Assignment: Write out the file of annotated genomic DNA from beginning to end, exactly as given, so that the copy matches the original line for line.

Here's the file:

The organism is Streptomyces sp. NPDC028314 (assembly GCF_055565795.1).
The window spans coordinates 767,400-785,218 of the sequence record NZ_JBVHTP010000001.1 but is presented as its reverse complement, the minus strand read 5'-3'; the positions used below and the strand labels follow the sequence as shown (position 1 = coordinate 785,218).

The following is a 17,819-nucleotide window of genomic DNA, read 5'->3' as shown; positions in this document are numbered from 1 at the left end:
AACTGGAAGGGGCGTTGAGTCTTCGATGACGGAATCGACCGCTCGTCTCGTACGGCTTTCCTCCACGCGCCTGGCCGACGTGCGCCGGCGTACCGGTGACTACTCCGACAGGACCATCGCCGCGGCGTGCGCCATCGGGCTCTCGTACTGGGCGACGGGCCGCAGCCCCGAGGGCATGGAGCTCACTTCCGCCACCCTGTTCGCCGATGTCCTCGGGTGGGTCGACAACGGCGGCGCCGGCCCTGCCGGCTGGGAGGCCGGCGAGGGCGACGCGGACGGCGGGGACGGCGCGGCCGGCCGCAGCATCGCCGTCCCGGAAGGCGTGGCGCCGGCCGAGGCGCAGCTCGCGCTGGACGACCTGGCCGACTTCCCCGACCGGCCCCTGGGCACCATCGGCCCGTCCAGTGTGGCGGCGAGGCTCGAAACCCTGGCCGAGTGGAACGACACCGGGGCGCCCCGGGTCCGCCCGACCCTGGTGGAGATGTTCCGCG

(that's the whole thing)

The organism is Streptomyces sp. NPDC028314 (assembly GCF_055565795.1).
The window spans coordinates 767,400-785,218 of the sequence record NZ_JBVHTP010000001.1 but is presented as its reverse complement, the minus strand read 5'-3'; the positions used below and the strand labels follow the sequence as shown (position 1 = coordinate 785,218).

The following is a 17,819-nucleotide window of genomic DNA, read 5'->3' as shown; positions in this document are numbered from 1 at the left end:
AACTGGAAGGGGCGTTGAGTCTTCGATGACGGAATCGACCGCTCGTCTCGTACGGCTTTCCTCCACGCGCCTGGCCGACGTGCGCCGGCGTACCGGTGACTACTCCGACAGGACCATCGCCGCGGCGTGCGCCATCGGGCTCTCGTACTGGGCGACGGGCCGCAGCCCCGAGGGCATGGAGCTCACTTCCGCCACCCTGTTCGCCGATGTCCTCGGGTGGGTCGACAACGGCGGCGCCGGCCCTGCCGGCTGGGAGGCCGGCGAGGGCGACGCGGACGGCGGGGACGGCGCGGCCGGCCGCAGCATCGCCGTCCCGGAAGGCGTGGCGCCGGCCGAGGCGCAGCTCGCGCTGGACGACCTGGCCGACTTCCCCGACCGGCCCCTGGGCACCATCGGCCCGTCCAGTGTGGCGGCGAGGCTCGAAACCCTGGCCGAGTGGAACGACACCGGGGCGCCCCGGGTCCGCCCGACCCTGGTGGAGATGTTCCGCG